Financing urban development tough ask in Pakistan

With low fiscal space, govt is persistently looking for alternative funding sources

Asim Bashir Khan November 13, 2016
The Urban Development Wing is expected to generate Rs13.32 billion during 2014-2015 against Rs13.21 billion expenditures. STOCK IMAGE

KARACHI: The ongoing pace of unplanned urbanisation in most developing countries has resulted in cities becoming increasingly overcrowded, while also facing massive environmental degradation and lacking basic necessities.

Pakistan is no exception to this rule.

Experts have a broader consensus that urbanisation is a natural phenomenon, part of the economic transformation, and one cannot prevent it, which makes them realise that the blessings and curses of urbanisation are concomitant.

Pakistan is plagued with several issues; water scarcity, low investment in sanitation and infrastructure being one of the few.

Improved sanitation facilities are available to only 47% of the population and 23% of the population is subject to open defecation. What were once Lyari and Malir rivers have been polluted beyond their assimilative capacity and turned into effluent disposal channels.

This grave situation of human development indicators and environmental degradation certainly draws attention towards the role of public policy and its evident failure in Pakistan.

The provision of urban necessities to growing population is one of biggest challenges for the financial sustainability of the public sector. Specifically, when it comes is mainly constrained due to development incompatible federalism, structural impediments to public resource mobilisation and poor governance.

The federal government has major share in tax collection, as compare to provincial and local governments. Resource base for local tier is grants from federal and provincial governments and their own revenues. Instead of complimenting federal transfers with provincial and local taxation, the subnational government tends to substitute federal transfers over their own tax effort.

Therefore, with low fiscal space the subnational governments are persistently looking for alternative financing whether from international development institutions, loans, partnership with private sector and NGOs.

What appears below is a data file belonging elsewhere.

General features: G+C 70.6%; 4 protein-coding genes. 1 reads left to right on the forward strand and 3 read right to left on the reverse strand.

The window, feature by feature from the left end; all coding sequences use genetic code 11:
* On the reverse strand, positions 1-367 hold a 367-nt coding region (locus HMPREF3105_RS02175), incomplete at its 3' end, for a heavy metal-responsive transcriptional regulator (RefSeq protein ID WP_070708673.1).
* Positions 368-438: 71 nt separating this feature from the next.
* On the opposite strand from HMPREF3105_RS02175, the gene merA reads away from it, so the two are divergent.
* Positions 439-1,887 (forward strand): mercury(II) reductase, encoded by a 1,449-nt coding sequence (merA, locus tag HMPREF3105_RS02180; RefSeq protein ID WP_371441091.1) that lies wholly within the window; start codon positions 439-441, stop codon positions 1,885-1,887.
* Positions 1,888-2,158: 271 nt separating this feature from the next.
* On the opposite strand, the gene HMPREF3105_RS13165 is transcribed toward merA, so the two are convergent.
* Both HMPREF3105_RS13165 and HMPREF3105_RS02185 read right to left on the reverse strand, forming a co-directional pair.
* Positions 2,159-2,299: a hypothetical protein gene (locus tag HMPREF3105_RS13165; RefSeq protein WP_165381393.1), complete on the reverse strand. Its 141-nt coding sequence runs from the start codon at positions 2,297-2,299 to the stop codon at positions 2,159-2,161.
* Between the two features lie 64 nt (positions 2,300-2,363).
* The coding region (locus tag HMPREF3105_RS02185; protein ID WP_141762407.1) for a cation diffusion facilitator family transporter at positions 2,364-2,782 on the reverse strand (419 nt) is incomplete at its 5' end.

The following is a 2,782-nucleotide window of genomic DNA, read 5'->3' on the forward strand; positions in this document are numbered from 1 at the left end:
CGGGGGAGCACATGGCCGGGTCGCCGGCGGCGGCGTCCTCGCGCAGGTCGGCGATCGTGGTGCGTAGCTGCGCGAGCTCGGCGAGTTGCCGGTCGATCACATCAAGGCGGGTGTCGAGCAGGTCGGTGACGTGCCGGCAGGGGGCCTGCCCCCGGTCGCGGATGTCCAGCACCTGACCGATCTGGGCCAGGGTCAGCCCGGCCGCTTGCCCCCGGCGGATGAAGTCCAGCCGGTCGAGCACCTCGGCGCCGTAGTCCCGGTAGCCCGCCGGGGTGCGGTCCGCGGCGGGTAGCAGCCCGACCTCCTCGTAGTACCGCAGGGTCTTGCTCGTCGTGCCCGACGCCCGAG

Provincial constraints

The provincial governments of Punjab and Sindh have enacted and created health, education, mass transit, building control authorities leaving local tiers virtually redundant. Sindh’s case is more complicated in terms of two different systems for urban and rural local governments. Evolution of such federalism structure is inherently incompatible to decentralised urban development agenda.

Federal transfers to Punjab and Sindh for 2016-17 amounted to 61.8 and 64.2%, respectively, with provision of project foreign assistance of 6.8 and 3.4% of total budget, respectively, and the situation in K-P and Balochistan is even more disappointing.

The provincial revenues add up to roughly 30% of budget primarily due to untapped provincial tax base and substitution of federal transfers over own tax effort.

Likewise, the local governments are financially dependent on provincial and federal tiers. About 77.6% of Karachi Municipal Corporation’s revenues are in form of provincial grants.

Given this very context, there is increasing focus of subnational governments to search for alternative modes of financing urban needs. Let’s have a look on few relevant examples from international experience.

International cases

Izmit Yuvacik Dam in Turkey is the world’s largest private sector participation for water infrastructure investment. In China, municipal governments have legitimate powers of extra budgetary revenues in addition to their shared revenues, to finance urban infrastructure.

Charges and fee, urban maintenance and construction tax are prominent examples of such revenues. To finance water and sewerage infrastructure Ahmadabad Municipal Corporation in 1997 raised municipal bonds backed by state guarantee with national government subsidy for tax incentives to cut down the interest cost.

In the US, there are two prominent forms of urban development financing, US bonds and internal revenues. Number of other financing options are available like bank loans, commercial paper, variable rate demand notes, bond anticipated notes, tender option bonds, municipal insurance bonds.

The alternative financing options are likely to raise the debt liability and subsidies burden to exchequer. Most of the water and sanitation projects, mass transit systems are largely subsidised and a very few of them generate ample revenues to cover operating costs.

Therefore, regarding the urban development agenda, the government has to decide whether to go for restrained indifference with thorough privatisation, public private partnership or broadening its own resource base. Whatever the option may be, certainly, fiscal sustainability will come through financial independence and fair taxation across the board.

The writer is a PhD Scholar and Research Associate at Center for Business and Economic Research, IBA Karachi

Published in The Express Tribune, November 14th, 2016.

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Muhammad Ali Baig | 4 years ago | Reply Public Pvt partnership is the solution, quite agree. But the transparency in awarding contracts is a key impediment, viewing our experience in this regard. Unless we strengthen institutions and formalize policy making we'll continue to slide downwards.
Napier Mole | 4 years ago | Reply An extremely important and relevant issue. KMC survival may lie in turning its face away from the rural dominated provincial government and tapping innovative ways of financing directly. This would complete the divorce between urban and rural Sindh, thanks to the myopic thinking of the rural elite.
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